Uncovering the Beauty and Diversity of an Environmental Soundscape

Have you ever wondered about the sounds that surround us in nature? The chirping of birds, the croaking of frogs, the rustling of leaves? The Wetland Project team has spent years studying the sounds of one special place, the TEKTEKSEN marsh in WSÁNEC territory (Saturna Island, British Columbia) and they want to share their findings with you! This book is an interactive guide that will take you on a journey of discovery through the sounds of the marsh.

Artists Brady Marks and Mark Timmings, and musicologist Stephen Morris, have used an original algorithm to transform the sound frequencies of the marsh into beautiful, colorful images that change with the passing of time. Each page of the book represents a different hour of the day and is printed in the color generated by the algorithm at that time. Flip through the pages and you’ll see the marsh come to life in a whole new way!

QR codes on each page allow you to listen to the wetland field recording and a musical performance inspired by the marsh, created by vocal ensemble musica intima. As you listen, you’ll learn about the different animals and birds that call the marsh home and their unique sounds. You’ll discover how the marsh changes throughout the day and how the sounds of the marsh are connected to the world around us.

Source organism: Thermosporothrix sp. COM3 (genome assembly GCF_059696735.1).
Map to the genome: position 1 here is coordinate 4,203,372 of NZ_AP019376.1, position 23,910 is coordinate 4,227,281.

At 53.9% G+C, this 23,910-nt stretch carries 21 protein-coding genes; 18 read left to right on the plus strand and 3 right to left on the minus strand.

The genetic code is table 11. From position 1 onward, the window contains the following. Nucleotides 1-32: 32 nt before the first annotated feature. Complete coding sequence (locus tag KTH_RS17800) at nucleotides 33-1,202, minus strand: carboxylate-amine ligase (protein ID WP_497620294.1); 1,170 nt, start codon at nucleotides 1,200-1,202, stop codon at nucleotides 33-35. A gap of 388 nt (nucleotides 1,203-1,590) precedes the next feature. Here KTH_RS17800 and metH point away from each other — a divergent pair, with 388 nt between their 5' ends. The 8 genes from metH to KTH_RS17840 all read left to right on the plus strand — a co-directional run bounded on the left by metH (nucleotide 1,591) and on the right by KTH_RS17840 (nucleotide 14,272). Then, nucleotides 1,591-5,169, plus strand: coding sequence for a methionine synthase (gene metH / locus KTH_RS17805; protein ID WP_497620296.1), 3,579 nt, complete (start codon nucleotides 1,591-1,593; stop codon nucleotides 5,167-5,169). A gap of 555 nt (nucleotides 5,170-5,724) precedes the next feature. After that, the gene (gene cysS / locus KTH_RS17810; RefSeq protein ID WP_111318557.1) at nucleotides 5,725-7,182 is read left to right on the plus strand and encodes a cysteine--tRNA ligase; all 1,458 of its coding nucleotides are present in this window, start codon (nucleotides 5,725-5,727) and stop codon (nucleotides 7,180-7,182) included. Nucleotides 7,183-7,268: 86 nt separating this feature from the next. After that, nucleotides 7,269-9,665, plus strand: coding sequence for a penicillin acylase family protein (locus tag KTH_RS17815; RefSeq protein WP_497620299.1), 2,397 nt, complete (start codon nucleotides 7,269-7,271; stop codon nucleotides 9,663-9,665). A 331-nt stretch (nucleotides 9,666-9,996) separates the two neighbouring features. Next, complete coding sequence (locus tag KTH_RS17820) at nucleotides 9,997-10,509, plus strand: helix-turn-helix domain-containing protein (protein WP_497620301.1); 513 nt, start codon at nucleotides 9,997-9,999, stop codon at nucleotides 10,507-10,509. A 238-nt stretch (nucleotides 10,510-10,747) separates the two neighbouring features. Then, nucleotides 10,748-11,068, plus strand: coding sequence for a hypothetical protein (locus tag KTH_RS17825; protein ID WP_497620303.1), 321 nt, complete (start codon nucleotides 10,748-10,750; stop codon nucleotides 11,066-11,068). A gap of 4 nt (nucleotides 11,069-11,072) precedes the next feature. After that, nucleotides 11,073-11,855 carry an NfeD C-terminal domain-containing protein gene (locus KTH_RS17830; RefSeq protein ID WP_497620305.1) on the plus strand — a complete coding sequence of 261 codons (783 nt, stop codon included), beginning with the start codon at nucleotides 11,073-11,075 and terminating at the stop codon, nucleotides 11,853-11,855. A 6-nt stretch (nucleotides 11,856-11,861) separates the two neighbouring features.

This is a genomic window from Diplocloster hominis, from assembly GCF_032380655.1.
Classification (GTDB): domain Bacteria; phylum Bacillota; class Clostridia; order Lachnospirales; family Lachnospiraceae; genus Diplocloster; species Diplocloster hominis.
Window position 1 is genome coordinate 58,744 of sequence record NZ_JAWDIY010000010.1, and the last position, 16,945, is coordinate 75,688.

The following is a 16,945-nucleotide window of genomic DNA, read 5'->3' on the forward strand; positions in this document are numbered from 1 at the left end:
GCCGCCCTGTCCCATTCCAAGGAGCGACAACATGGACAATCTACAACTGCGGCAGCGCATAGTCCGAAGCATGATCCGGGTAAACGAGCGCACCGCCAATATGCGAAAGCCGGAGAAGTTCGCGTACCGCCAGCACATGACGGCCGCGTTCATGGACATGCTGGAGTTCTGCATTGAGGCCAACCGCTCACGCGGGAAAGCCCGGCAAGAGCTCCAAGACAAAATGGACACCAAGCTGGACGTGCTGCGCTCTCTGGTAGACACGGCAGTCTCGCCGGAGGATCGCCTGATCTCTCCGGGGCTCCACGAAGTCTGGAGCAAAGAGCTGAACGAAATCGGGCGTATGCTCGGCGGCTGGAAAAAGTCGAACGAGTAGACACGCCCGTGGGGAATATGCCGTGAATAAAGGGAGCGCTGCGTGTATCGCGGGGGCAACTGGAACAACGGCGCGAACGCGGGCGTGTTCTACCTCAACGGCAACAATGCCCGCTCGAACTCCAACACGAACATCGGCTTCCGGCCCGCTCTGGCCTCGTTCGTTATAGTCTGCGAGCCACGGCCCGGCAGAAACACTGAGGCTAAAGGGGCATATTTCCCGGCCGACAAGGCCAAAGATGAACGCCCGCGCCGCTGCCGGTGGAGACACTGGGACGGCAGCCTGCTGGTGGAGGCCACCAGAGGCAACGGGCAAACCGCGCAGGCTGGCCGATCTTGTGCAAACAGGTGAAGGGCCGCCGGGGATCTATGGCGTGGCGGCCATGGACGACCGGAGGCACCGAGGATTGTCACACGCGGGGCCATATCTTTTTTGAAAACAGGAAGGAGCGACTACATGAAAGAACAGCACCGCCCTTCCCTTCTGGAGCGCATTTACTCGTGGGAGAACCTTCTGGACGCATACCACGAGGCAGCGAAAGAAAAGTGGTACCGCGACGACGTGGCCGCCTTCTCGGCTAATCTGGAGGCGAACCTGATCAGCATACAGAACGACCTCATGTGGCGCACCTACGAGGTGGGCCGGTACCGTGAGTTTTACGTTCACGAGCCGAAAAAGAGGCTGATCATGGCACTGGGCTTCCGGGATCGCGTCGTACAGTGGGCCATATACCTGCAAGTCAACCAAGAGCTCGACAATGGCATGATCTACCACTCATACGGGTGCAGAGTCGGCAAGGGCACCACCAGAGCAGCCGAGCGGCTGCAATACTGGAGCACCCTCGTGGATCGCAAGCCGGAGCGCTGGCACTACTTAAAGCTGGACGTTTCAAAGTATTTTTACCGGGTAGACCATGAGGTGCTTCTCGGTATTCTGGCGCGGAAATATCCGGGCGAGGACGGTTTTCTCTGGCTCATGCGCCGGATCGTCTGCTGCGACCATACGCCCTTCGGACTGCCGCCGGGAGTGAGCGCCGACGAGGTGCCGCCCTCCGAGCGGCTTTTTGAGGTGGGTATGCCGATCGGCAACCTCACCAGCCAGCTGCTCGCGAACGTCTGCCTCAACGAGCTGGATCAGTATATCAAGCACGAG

Since 2017, the annual Wetland Project slow radio broadcast on Earth Day has attracted a worldwide audience and fostered a global conversation on the project’s social media platforms. A selection of received from listeners is included throughout the pages of this book, so you can see how people all around the world are inspired by the sounds of the marsh.

This book is not just about the marsh, it’s about the power of the natural world and how it can be appreciated through sound and color. So join the team on their journey and discover the magic of the marsh for yourself!

About the Authors

Brady Marks is a digital media artist working primarily in audiovisual practices, new media and kinetic art. She has collaborated with Geoffrey Farmer on seven works, including “And Finally The Street Becomes The Main Character (Clock)” (2005–2008), a sculptural installation with computer-generated sound presented and acquired by the Art Gallery of Ontario; and “Let’s Make the Water Turn Black” (2013–15), a 24-hour computer-generated installation composed of 50 light fixtures, 26 audio speakers and 18 synchronized, animatronic sculptures presented at REDCAT (Los Angeles), Migros Museum für Gegenwartskunst (Zurich), Nottingham Contemporary (UK), Kunstverein (Hamburg), Pérez Art Museum (Miami) and the Vancouver Art Gallery.

Mark Timmings is a multidisciplinary artist and acclaimed graphic designer. In 2015, an audio installation of Narvaez Bay, including Timmings’s monumental illuminated score and a recording of the Vancouver performance, was exhibited in Montreal at Pierre-François Ouellette art contemporain. He has received over 100 awards for his publication designs and has collaborated on artist book projects with Roy Arden, Christi Belcourt, Cedric Bomford, Shary Boyle, Hank Bull, Geoffrey Farmer, Robert Houle, Eleanor King and Etienne Zack. He lives and works on Saturna Island, British Columbia.

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